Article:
Family business is huge in the U.S. Did you know family-owned companies account for approximately 90 percent of all business in the United States, both large and small according to the U.S. Small Business Administration? And one third of all companies on the Standard and Poor 500 Index are defined as family businesses.
When sitting down with Chris Burke for the first time, it doesn't take long to realize he has a creative mind. And his creativity is manifesting itself through his company, Marshall Motoart in West Haven.
When Henry Laub started Cache Valley Electric 100 years ago, he wasn't sure if his auto supply or electrical contracting business would go, so to hedge his bet, he opened both. It turned out the electrical business was the better option, and now his grandson, Jim Laub, is president and CEO of this fourth-generation family-owned business.
Not everybody can say they're having such a blast with work that they love coming in every day. But Travis Smith can because he's the owner of Blue Planet Scooters in Salt Lake City. It's a lot of hard work, but he loves what he does.
Martin James of Slide Ridge Honey would be the first to tell you his bees are healthier than ever, and it shows. He's made nutrition for bees his top focus, researching what nutrition would be best to help the bees be stronger. This strategy has been successful since honey is a byproduct of a healthy hive, and last year's honey crop was one of his largest yet.
Twenty years ago Kym Buttschardt and her husband, Pete, were one of the first businesses involved with the revitalization of Ogden's Historic 25th Street. Their restaurant, Roosters Brewing Company, quickly became an anchor tenant, a critical part of the restoration and it remains an important part of Ogden's vibrant future. They have 170 employees on board between their properties in Ogden and Layton.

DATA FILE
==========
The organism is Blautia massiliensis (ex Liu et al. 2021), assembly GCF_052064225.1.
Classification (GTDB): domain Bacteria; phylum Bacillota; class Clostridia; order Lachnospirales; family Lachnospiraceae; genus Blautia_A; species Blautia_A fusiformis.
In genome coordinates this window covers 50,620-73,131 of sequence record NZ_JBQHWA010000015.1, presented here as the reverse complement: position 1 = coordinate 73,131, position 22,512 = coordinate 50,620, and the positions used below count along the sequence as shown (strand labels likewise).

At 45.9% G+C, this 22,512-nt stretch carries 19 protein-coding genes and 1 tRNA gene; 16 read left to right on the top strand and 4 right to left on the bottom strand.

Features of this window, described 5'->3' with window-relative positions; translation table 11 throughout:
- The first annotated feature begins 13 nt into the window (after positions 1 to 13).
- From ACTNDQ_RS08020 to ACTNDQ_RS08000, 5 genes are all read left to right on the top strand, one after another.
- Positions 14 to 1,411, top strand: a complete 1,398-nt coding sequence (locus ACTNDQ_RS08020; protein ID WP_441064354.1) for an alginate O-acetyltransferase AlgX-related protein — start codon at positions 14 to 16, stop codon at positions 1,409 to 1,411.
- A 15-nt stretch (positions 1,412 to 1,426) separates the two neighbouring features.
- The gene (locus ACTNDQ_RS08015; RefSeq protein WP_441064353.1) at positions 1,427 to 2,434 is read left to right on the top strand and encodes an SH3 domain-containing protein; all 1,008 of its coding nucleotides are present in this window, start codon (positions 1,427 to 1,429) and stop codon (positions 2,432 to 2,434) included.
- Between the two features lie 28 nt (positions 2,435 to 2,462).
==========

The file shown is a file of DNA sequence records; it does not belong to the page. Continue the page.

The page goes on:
The roots of Petzl lie in its founders' desire to serve their passion: exploration. They were cavers who loved to venture into tight and dark places, but spelunking was a relatively new sport at that time, and equipment was rudimentary at best. Based upon the needs they saw, they started innovating and eventually developed a line of caving products that includes rope ascenders and headlamps.
Inspiration knows no bounds, something Iraima Otteson of Hands On Art has personally seen. Iraima is a graphic designer originally from Venzuela, who came to Utah with a vision of how art can impact children. She discovered this as a volunteer in a local school. She found that working on art projects and receiving recognition helped their confidence grow, as they felt good about their creation. It was with this inspiration that Iraima started an art school in her garage with a handful of kids. Before she knew it, she had over 100 kids.
On the phone. In an audio book. When you're on hold. In your favorite podcasts. Even an automated telephone message involves someone's voice, which means we are constantly surrounded by professional voices. Providing the talent for this work is the focus for Salt Lake City-based VoicesNow.com.
Vacations are a great time for us to take a step away from work, recharge and refresh, one reason paid leave makes up nearly 7 percent of total compensation in the private industry, according to Fortune magazine. It was during a vacation that Nate Alder of Klymit came up with the idea for a new business.
With the continuing growth of online commerce and Internet search, many companies are seeking to grow their presence online. The Internet web hosting services industry reflects this trend with over 10 percent growth annually and revenues in the billions. Jeff Hunsaker, chief services officer for his company, UK2 Group, has participated in the industry's growth with his business, headquartered in Logan.